Berlin (Nov. 16)
“It would be wrong to overlook the fact that the London Conference for the relief of German Jews unfortunately did not fulfil the purpose for which it was called”, says the Juedische Rundschau, Berlin organ of the German Zionists, in an editorial entitled “The Heavy Cares of the Future”.
The London Conference was called, says the Rundschau, as the first step in the evaluation of the situation, which touches not only the German Jew but Jews the world over, to introduce system into the relief work and to attain the measures within reach. The Conference gained in importance by the appointment of the League of Nationes Refugee High Commissioner, James MacDonald, and could have done a great deal of preparatory work on the Jewish angle of the problems which the High Commissioner will handle.
The Conference did, the Rundschau admits, indicate that necessity and a sense of realities forced upon all the participants, Zionist and non-Zionist, the acceptance of principles long championed by the Zionist element in Jewry. Among the questions agreed upon are the support of Palestine as the place where Jewish emigrants would be most apt to find permanent residence, the chalutz movement and the policy that young Jews be settled in Palestine and elsewhere in preference to older persons, who tend to be so much less adaptable to new conditions. Such people are to be helped wherever they are and urged to remain there.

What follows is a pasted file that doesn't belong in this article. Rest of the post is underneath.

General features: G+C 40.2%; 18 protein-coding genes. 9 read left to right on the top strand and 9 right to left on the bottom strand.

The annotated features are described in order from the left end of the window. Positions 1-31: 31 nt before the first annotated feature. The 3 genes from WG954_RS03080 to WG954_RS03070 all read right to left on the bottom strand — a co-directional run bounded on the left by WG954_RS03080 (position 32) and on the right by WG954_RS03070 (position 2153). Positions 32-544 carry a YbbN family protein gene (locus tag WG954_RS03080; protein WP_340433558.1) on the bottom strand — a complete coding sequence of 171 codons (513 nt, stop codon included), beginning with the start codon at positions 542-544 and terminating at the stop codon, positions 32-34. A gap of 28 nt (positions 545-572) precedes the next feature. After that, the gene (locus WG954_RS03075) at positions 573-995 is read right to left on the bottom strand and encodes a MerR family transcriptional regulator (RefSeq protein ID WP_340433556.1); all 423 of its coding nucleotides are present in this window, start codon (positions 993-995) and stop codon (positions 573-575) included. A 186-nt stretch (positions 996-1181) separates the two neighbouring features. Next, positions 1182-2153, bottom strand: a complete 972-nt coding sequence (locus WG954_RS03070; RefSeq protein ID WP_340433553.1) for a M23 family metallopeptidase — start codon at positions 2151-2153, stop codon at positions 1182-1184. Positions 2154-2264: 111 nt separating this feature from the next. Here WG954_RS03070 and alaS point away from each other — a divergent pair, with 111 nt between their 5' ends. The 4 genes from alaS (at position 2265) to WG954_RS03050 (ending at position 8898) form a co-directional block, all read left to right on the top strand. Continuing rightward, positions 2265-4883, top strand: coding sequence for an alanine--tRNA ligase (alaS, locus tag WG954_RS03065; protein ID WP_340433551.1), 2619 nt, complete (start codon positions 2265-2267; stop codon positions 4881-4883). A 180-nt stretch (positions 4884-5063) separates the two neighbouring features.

“The London Conference”, the article says, “undoubtedly marks a turning-point in the conception of Jewish social work. The harmonious co-operation of Zionists at this conference and the unity with regard to the status of Palestine makes the Conference appear a promising first step in the direction of the unification of all Jewry….”
The great American Jewish relief organizations failed, the editorial says, in criticizing the achievements of the Conference, to co-operate completely, especially in the matter of the central administration of relief funds, with the result that on the whole the practical relief work remains unchanged. The reason for the lack of co-operation, the Rundschau intimates, is the “human weakness of philanthropists, and, even more frequently, of the administrators of philanthropic funds, to consider the disposition of their funds a matter of personal power.” This tendency, the Rundschau continues, is detrimental to both the dispenser and the recipient of the money.
The article further criticizes the conference for deciding to “study” and “work out” projects without having made provision for carrying these out. The tendency on the part of various organizations to send delegates who are mere “observers” and non-participants in the responsible work of the various committees is also scored, and the hope expressed that the London Conference will not be world Jewry’s last word on the problem, of reorganizing Jewish social policy.